By Ellen Goldstein
This week’s Torah portion, Sh’mini, is found in Leviticus and deals with sacrifices, the death of two of Aaron’s sons, and the laws of kashrut (keeping kosher). In the section dealing with kashrut, the text tells us “…for you must distinguish between the sacred and the profane.” Today I am going to focus on what I see as sacred, one of the ways I forge a path to God.
In Genesis, we meet Adam and Eve in the Garden of Eden, a place of unparalleled beauty and divinity. Elsewhere, we are introduced to the “seven species”: wheat, barley, figs, grapevines, pomegranates, olives and date palm honey. The Torah exhorts us to love God, and Maimonides teaches us that one way to do that is to focus on the wonders of creation. For me, that’s easy. I love to spend time focusing on the beauty that resides in gardens. Specifically, my little Elmwood Village garden, and the many other exquisite gardens all over the Buffalo Niagara area.
When God first appears to Moses in a burning thorn bush, we are shown that vegetative life is infused with divine presence. And I see that divine presence every time I go outside into my garden and look at a flower, a seed, a green plant, a tree, even a weed. I see it every single time. And early spring, which began last week in Western New York, is the perfect time to appreciate God’s magical work of plants, flowers and trees.
As I write this, the snow drops—little white flowers on green stems which look like, well, drops of snow—are flowering all over the back and front yards. Crocuses are starting to push their spiky leaves up through the dirt, as are early tulips. The lilac buds that formed last fall are fuller now as they prepare to burst open in a few weeks, and the forsythia is nearly in flower.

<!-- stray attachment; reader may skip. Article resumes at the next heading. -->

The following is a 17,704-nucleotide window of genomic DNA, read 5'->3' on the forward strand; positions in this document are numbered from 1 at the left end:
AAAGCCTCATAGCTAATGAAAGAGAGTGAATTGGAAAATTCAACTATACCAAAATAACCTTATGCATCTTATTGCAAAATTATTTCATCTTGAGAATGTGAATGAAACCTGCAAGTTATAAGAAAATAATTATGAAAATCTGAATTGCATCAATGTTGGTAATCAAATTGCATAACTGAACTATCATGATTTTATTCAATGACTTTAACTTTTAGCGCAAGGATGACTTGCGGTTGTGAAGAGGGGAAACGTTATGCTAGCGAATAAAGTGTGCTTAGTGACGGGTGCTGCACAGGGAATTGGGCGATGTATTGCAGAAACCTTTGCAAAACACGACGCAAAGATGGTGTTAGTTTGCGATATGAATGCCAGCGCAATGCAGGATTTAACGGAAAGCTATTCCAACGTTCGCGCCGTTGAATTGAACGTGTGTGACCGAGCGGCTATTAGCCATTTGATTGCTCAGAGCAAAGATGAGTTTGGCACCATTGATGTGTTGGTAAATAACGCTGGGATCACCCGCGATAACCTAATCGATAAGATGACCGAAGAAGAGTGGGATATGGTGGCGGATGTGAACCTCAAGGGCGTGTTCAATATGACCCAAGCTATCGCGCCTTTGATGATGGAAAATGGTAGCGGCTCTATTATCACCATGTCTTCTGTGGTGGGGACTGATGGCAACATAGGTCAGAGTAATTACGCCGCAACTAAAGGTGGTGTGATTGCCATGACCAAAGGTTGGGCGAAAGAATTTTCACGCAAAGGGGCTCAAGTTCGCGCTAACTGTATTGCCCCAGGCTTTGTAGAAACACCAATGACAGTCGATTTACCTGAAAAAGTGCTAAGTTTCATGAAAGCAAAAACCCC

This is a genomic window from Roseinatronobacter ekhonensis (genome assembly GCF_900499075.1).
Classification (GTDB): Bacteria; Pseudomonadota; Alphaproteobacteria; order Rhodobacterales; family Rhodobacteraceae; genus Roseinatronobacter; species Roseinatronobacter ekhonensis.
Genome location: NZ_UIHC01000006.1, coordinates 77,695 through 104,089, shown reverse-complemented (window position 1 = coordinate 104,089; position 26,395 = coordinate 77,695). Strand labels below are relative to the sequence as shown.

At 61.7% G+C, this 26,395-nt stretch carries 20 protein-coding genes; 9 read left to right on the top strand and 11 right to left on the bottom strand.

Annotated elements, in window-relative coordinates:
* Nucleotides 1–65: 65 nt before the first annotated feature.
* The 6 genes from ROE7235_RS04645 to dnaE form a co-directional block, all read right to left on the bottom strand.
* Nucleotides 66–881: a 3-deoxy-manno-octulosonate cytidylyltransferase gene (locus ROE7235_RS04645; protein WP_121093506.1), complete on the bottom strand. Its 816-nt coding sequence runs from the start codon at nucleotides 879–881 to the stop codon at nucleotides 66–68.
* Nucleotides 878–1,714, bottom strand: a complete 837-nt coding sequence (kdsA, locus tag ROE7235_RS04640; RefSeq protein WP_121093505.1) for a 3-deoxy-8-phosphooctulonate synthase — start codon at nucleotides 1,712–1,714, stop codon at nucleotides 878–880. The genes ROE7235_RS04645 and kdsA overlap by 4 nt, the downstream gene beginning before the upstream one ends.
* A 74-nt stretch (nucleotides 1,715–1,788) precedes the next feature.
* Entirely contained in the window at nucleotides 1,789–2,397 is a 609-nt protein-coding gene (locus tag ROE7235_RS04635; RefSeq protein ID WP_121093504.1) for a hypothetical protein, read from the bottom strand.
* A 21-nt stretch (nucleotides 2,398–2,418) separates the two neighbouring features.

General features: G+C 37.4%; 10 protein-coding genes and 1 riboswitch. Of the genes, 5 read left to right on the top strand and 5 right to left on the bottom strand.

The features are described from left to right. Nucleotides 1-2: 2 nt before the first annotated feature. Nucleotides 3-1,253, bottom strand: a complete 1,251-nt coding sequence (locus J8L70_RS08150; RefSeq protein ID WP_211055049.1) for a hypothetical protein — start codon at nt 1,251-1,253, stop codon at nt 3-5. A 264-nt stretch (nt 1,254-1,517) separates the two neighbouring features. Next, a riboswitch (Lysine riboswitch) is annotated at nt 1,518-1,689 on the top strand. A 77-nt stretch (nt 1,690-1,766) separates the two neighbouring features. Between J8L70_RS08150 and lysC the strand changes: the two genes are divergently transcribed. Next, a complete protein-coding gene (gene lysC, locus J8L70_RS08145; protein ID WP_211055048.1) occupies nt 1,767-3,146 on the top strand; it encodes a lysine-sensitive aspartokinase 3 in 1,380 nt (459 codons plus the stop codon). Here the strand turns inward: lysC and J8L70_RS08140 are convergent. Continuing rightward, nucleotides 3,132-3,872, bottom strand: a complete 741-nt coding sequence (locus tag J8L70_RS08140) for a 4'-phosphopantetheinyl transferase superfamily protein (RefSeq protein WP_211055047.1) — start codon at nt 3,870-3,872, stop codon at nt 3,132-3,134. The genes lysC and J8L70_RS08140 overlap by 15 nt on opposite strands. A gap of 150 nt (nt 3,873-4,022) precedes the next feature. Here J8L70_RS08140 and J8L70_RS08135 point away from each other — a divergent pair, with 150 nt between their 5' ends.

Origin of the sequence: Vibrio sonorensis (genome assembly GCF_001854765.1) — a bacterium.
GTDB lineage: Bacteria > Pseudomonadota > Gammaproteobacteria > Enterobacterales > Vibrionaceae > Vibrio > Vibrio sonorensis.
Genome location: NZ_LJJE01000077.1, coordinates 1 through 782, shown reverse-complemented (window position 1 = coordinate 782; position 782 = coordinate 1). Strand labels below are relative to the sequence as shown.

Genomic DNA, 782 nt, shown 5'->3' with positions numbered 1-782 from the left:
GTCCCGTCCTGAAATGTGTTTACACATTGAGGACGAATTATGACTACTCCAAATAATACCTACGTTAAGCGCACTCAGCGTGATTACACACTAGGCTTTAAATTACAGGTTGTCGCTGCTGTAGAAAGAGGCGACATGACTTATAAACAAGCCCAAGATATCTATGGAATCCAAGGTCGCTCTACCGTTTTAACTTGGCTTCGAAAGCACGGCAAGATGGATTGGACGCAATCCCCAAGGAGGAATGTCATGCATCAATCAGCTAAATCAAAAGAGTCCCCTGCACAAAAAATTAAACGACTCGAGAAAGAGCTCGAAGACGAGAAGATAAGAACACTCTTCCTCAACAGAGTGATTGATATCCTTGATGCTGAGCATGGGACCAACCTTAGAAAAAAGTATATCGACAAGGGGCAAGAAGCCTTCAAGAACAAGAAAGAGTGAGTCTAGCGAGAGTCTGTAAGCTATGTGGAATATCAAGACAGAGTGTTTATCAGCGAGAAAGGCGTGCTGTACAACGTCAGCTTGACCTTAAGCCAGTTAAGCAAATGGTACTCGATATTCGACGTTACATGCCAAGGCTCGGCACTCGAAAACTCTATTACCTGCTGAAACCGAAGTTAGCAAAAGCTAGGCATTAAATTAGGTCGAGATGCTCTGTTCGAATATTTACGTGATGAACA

I’m beginning spring clean-up this week, to prepare for summer’s busy garden calendar, which includes Garden Walk Buffalo the last weekend of July and Open Gardens every Thursday evening during July, all through the auspices of Gardens Buffalo Niagara. And as I wait to see what survived the winter weather and animal foraging, I am planning magnificent pots of flowers, grasses, tomato and cucumber varieties, and sunflowers that are in my head or drawn on paper.
I love the process of beginning the season with infant plants, then tending and caring for them as they grow into magnificent bouquets and fruits of God’s presence here in my small yard. I adore the feel of the soil, stems and seeds, the smell of the earth and the flowers, and the taste of the tomatoes, berries and basil that is the swan song of those little spring seeds.
Our tradition teaches us that beauty for its own sake is not the point, but beauty is an opportunity to praise God. And that, for me, is what is sacred. I invite you to come by this summer on Garden Walk Buffalo or Open Gardens and share my view of a little piece of God’s heaven in urban Buffalo.
Ellen Goldstein is Editor of The Jewish Journal of WNY and a member of Temple Beth Zion and Congregation Beth Abraham.